At Ease Prepares Incarcerated Veterans for Freedom
Xander, a former U.S. Marine, was arrested in 2016 after his involvement in a bar fight. It was the last straw for a veteran who had largely ignored his own pain and mental health issues. For the next six months, Xander spent time in Douglas County Jail (Omaha, Neb.). Diagnosed with Post Traumatic Stress Disorder (PTSD), Xander agreed to participate in a new program encouraging veterans to work through their PTSD through a support group at the jail. He was also a member of the inaugural class of the Veteran’s Treatment Court.
A program of Lutheran Family Services of Nebraska (LFS), At Ease Ministry to Incarcerated Veterans seeks to help veterans work toward self-sufficiency and continue treatment for PTSD after their release. Veterans volunteer to be housed in the Douglas County Jail’s veteran’s unit, the first unit of its kind in Nebraska and one of a few in the United States. At Ease is currently in its second year of a three-year We Raise Foundation GrantsPlus grant.
At Ease Program Manager Cliff McEvoy says that the grant has been instrumental in their ability to grow into a reputable, well-established program and in expanding the number of veterans they help. “In 2017, our peer support specialists were able to meet with 20 to 30 veterans twice a week and provide essential coaching – everything from communication to decision making and resume building skills,” he says. “We’ve helped make connections for them when they get out of jail, especially with clinical counseling services through 40 trained clinical counselors across Nebraska.” Their 2018 goal: begin conducting counseling and mental health examinations before inmates are released from incarceration.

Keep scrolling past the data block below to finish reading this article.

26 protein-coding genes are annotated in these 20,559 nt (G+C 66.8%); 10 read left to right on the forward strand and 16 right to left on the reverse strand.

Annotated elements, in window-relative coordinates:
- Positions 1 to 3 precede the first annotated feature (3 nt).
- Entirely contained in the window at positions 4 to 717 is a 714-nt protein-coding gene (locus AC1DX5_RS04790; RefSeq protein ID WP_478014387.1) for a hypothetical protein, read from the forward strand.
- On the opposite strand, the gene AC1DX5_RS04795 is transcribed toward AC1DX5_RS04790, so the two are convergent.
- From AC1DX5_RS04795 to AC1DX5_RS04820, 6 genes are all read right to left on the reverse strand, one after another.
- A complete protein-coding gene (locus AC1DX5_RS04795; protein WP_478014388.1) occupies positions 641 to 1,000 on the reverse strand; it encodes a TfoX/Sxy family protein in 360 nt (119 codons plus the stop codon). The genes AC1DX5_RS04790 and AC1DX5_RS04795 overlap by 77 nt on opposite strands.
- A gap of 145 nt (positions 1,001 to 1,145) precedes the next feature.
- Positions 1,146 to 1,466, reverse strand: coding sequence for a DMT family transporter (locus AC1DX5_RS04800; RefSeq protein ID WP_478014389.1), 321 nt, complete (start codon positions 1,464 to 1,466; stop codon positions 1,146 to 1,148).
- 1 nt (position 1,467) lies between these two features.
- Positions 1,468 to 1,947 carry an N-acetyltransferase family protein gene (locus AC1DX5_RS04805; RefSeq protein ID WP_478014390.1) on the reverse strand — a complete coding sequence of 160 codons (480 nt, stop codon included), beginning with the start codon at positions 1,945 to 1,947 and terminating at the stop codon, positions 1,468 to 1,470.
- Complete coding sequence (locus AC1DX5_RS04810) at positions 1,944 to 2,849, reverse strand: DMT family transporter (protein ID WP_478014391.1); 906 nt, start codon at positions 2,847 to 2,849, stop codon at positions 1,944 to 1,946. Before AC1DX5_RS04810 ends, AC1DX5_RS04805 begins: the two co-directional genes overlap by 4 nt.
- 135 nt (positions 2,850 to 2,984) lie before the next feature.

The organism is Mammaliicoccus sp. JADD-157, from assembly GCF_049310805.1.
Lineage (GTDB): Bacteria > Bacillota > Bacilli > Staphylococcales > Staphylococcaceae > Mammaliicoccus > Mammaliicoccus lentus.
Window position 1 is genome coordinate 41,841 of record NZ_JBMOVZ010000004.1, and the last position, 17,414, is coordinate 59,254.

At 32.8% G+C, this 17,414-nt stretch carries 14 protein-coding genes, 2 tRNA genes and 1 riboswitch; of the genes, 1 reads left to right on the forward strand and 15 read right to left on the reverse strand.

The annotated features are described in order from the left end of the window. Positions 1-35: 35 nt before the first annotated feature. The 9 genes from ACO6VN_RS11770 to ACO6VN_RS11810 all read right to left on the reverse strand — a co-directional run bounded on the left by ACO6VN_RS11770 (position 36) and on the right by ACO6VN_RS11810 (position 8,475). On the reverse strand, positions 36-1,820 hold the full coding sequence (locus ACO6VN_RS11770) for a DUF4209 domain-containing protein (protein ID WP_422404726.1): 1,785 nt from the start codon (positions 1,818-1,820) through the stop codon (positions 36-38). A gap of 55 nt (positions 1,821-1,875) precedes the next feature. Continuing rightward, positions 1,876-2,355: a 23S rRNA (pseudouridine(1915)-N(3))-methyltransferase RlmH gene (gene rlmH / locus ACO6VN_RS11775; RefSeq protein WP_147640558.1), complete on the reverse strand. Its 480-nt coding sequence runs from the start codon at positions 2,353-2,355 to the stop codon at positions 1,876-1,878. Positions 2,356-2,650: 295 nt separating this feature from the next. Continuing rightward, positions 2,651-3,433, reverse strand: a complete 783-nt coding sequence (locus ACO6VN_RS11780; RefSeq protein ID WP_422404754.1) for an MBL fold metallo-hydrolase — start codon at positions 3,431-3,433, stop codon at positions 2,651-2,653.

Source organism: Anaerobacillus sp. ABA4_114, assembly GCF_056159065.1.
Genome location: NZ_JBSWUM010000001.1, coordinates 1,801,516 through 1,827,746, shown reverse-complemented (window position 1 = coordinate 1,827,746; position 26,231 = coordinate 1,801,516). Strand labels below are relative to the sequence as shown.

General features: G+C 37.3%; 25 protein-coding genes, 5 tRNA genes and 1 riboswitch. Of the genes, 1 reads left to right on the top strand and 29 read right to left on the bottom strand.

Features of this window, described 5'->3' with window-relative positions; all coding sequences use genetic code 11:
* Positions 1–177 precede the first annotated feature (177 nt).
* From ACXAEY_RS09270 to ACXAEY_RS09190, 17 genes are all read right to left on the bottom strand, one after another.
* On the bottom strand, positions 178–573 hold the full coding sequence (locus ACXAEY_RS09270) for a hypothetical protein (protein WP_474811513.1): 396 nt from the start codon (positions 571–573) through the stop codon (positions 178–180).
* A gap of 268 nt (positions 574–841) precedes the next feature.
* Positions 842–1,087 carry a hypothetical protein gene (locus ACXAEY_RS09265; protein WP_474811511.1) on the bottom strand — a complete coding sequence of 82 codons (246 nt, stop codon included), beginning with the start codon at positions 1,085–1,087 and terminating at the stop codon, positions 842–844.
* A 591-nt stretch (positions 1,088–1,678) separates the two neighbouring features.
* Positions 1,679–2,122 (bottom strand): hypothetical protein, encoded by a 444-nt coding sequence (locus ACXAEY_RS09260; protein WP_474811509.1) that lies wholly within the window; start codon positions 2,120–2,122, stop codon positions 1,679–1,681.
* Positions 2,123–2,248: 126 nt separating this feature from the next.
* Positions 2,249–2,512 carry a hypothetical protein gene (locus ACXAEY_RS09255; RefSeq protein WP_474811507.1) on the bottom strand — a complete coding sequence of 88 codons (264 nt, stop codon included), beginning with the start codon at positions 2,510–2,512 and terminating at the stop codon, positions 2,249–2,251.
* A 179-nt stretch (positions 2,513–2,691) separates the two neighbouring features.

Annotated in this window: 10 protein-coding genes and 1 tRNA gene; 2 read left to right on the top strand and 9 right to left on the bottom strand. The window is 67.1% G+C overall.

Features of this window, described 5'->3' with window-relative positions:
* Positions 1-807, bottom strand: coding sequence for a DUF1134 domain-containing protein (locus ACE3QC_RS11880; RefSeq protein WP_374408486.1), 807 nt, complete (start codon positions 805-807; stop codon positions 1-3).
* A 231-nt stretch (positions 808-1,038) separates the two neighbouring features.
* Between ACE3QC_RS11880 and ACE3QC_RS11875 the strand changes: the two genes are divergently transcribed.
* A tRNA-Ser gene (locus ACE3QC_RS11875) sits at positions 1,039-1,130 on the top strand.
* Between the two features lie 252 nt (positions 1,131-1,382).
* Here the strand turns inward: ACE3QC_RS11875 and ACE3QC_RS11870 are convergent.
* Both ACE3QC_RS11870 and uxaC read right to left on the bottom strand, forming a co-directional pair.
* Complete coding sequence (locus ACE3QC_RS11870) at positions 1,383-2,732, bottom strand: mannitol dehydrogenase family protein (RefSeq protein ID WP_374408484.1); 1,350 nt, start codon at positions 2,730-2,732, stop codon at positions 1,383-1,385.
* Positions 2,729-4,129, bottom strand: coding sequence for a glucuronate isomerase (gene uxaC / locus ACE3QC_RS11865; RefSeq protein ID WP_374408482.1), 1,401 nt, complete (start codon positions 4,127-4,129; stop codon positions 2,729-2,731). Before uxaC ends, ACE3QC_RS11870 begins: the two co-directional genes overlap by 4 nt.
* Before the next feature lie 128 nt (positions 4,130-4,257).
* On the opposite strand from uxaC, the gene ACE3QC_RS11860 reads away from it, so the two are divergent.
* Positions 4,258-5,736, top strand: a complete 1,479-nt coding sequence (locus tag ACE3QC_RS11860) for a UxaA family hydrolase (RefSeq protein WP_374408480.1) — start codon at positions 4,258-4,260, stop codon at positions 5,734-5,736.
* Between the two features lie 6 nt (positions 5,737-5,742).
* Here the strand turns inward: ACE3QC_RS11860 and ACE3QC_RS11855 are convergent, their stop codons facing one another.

At Ease Peer Support Specialist Barry Pettaway, a veteran himself, started the program from scratch. “My job is to work alongside veterans suffering from PTSD, substance abuse, and other criminal activities that caused a lot of them to fall between the gaps,” he says. A former drug addict and alcoholic celebrating 26 years of sobriety, Pettaway builds trust through his authenticity and relatability.
“I befriend the guys, I open up to them as a person, and share my own personal experience,” he says, noting that many veterans simply need someone to offer encouragement and hope. “Drugs are often the main core issue, but the counseling and treatment opens doors to healing from mental health issues.”
Veterans learn quickly that At Ease staff are there for them. Often Pettaway picks up a released veteran on the actual doorstep of the jail and drives him home. The connection between At Ease and released veterans is strong. “We were at the jail twice a week spending an hour or two with each of them, so after their release they know they can call to talk or share their concerns,” Pettaway says.
Today, Xander works full time as a car salesman. He currently receives PTSD counseling with At Ease therapists and attends peer support Buddy Checks every month. He sees a second chance at self-sufficiency and leading a healthy life. Most of all, Xander wants to make his daughter proud and heal himself so that he can be a good role model and a supportive father.
The funding received from We Raise Foundation to support veterans like Xander through the At Ease Ministry to Incarcerated Veterans makes a difference. Thank you for helping veterans tackle their own issues and in turn support others in similar situations in the Omaha community at large.